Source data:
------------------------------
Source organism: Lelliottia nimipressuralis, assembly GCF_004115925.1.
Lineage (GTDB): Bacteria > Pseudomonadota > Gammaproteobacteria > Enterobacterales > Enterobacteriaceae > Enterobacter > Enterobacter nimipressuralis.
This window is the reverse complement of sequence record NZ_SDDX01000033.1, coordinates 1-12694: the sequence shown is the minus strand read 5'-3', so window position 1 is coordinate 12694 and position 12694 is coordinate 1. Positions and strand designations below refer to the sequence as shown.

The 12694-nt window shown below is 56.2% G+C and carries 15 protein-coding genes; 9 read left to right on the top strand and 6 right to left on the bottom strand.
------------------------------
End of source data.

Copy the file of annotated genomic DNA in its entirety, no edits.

Source organism: Lelliottia nimipressuralis, assembly GCF_004115925.1.
Lineage (GTDB): Bacteria > Pseudomonadota > Gammaproteobacteria > Enterobacterales > Enterobacteriaceae > Enterobacter > Enterobacter nimipressuralis.
This window is the reverse complement of sequence record NZ_SDDX01000033.1, coordinates 1-12694: the sequence shown is the minus strand read 5'-3', so window position 1 is coordinate 12694 and position 12694 is coordinate 1. Positions and strand designations below refer to the sequence as shown.

The 12694-nt window shown below is 56.2% G+C and carries 15 protein-coding genes; 9 read left to right on the top strand and 6 right to left on the bottom strand.